These asset maps can be used gradually to replace many of the traditional maps used by planners or economists. The latter tend to focus on hard things, such as roads or buildings. Sustainability asset maps should make natural biodiversity and their starting point – with special emphasis on biodiversity and bioregions, foodsheds and watersheds.

In mapping such assets, it is important to represent the interconnectedness and interdependence of systems. This is where creative design skills will be valuable. New forms of representation are needed to communicate energy and nutrient cycles, or biodiversity – and to show the different ways that healthy social systems depend upon, and are intertwined with, healthy economies and ecosystems.

Connect Locally

A core task of design for sustainability is to make it easier to share resources – resources such as energy, matter, time, skill, software, space, or food.

Resource efficiency is a social process, not a technical one. The identification of individuals and groups who are already out there, and active,  is therefore key. This was the approach this writer took with Designs of the time (Dottt) in North East England (where he was programme director), and with City Eco Lab, the  “nomadic market” of projects from St Etienne region produced for the city’s  Design Biennale.

In these events, community projects are developed with people from the region in response to  two questions: ‘what might life in a sustainable world be like?’ and, ‘how can design help us get there?’ Their focus is to add in additional design skills, technology platforms and resources, as and when they were needed.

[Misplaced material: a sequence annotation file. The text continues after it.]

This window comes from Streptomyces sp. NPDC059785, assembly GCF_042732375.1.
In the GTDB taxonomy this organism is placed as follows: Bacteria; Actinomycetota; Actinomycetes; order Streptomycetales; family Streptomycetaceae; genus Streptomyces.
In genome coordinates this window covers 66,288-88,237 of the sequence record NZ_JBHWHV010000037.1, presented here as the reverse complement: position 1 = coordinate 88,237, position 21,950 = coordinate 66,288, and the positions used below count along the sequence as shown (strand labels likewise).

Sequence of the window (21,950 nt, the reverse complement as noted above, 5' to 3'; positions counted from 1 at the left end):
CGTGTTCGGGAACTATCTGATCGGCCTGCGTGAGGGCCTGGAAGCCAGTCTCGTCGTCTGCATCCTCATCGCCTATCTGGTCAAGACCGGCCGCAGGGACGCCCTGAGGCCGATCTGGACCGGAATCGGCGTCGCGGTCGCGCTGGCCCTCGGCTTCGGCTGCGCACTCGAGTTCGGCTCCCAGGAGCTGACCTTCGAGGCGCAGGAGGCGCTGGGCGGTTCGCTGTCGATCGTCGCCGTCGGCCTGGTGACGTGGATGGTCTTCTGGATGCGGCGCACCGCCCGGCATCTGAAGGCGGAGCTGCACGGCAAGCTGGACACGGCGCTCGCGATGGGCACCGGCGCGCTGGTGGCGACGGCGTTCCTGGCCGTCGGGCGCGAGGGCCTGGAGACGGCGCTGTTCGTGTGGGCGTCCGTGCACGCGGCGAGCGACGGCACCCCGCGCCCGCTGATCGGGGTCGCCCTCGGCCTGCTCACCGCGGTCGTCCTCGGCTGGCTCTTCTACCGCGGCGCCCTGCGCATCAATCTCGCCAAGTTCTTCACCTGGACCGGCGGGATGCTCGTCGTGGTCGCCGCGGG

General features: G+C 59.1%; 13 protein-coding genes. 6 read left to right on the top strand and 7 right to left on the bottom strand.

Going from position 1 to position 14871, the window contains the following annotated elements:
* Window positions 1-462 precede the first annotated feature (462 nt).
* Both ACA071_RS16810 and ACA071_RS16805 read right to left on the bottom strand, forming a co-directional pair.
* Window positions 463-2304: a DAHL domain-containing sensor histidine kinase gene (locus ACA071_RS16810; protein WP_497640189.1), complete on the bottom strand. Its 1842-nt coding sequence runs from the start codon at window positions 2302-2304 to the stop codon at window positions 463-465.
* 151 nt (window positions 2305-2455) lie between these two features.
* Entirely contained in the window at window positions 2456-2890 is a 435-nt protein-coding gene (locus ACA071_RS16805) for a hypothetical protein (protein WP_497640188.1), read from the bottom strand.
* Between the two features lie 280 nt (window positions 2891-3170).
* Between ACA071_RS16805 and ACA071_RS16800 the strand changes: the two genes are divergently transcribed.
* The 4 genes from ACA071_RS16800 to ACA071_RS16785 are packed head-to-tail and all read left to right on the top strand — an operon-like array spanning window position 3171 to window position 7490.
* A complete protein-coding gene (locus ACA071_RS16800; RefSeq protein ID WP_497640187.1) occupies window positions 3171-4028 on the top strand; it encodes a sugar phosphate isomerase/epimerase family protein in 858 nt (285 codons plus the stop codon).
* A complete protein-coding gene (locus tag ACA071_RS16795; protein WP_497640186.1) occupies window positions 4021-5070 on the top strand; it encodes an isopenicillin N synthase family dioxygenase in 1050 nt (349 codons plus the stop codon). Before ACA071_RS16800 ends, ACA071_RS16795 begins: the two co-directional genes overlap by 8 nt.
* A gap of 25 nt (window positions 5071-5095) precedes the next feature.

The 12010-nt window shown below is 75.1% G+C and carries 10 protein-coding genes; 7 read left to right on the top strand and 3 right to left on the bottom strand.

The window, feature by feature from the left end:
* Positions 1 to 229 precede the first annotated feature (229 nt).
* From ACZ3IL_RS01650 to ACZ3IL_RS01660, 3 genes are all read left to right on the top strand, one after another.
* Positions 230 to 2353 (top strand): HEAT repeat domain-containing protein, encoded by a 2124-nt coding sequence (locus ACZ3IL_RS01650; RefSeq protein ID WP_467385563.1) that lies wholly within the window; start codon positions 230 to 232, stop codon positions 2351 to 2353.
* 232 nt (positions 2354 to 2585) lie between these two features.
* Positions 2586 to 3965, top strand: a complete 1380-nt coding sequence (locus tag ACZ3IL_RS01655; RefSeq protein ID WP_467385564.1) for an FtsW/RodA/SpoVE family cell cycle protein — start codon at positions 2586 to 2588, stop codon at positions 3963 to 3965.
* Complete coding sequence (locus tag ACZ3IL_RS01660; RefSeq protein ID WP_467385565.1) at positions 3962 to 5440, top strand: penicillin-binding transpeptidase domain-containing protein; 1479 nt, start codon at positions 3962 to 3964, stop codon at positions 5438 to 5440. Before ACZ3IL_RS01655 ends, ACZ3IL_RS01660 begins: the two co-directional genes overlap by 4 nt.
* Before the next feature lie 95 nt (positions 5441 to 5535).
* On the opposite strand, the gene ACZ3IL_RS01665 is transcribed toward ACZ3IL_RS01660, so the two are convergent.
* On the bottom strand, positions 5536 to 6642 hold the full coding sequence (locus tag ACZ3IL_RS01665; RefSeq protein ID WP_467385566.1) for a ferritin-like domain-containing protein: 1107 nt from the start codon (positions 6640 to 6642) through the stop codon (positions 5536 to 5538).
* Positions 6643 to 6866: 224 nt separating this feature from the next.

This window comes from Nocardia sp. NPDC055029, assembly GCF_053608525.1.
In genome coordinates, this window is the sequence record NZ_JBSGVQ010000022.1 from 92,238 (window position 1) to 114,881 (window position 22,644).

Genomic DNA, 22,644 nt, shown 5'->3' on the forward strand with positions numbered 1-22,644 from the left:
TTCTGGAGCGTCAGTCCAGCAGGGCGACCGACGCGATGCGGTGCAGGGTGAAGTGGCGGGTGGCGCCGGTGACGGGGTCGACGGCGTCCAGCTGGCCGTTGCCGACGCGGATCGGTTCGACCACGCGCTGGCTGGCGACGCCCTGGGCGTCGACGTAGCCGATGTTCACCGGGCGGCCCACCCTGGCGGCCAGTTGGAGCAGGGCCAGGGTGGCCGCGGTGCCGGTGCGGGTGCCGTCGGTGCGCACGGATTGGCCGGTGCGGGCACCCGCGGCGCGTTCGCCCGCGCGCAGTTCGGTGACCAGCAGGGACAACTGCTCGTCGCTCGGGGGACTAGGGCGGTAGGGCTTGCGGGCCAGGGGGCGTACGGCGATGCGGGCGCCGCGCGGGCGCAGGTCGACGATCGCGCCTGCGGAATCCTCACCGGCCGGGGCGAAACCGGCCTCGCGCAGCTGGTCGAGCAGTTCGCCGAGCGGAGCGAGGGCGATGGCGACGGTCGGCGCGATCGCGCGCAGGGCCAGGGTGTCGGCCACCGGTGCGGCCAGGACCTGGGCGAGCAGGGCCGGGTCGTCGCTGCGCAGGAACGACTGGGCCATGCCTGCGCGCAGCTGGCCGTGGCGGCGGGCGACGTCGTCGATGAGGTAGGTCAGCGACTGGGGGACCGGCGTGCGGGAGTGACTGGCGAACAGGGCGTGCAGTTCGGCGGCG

Connecting people to new people, and helping them learn from each other’s other experience, is itself a form of innovation. Every city-region needs a market place in which people can present grassroots projects, exchange experiences, and involve fellow citizens in ever larger numbers as participants in these experiments.

Open Space Enquiry

So there is a lot for designers to do in the transition to sustainability. But I have not yet answered the bigger question: what is a manufacturing company to do if our economy, in order to be sustainable, must produce far fewer things?

I do not have a pre-cooked answer to this life-or-death question. But I offer this advice to any company owner, or manager:  Do not hire expensive consultants to answer the question for you. And do not think about the challenge in secret behind closed doors.

Instead, pose the question “what do we do next?” to your staff, your suppliers, your customers – and explore the issue together.

The best way to organise such a collaborative inquiry is to use the Open Space approach to meetings and events. Open Space meetings enable groups of any size to address complex, important issues and achieve meaningful results quickly. All over the world, thousands of local groups are preparing inventively for an uncertain future in practical ways – and many of them are using Open Space to do so.

The search for Net Zero Impact solutions, and the creation of interesting social alternatives, can be as exciting and engaging as the buzz of new technology used to be. By keeping the question open, energy and commitment can remain positive and productive.

In the years to come, we’re likely to experience decades of muddling through what John Michael Greer describes as “scarcity industrialism” as we liquidate what remains of the planet’s oil endowment, fossil fuels and other nonrenewable resources. Increasingly,

We will scavenge the ruins of abandoned manmade structures for their iron, steel and other raw materials.  Scarcity industrialism is well under way here in India, and Brazil, by the way.

I’m describing a way of looking at the world through a fresh lens. It’s about searching for ways to preserve, steward and restore assets that already exist — human and natural ones, or so-called net present assets—rather than thinking first about extracting raw materials to make new consumables from scratch.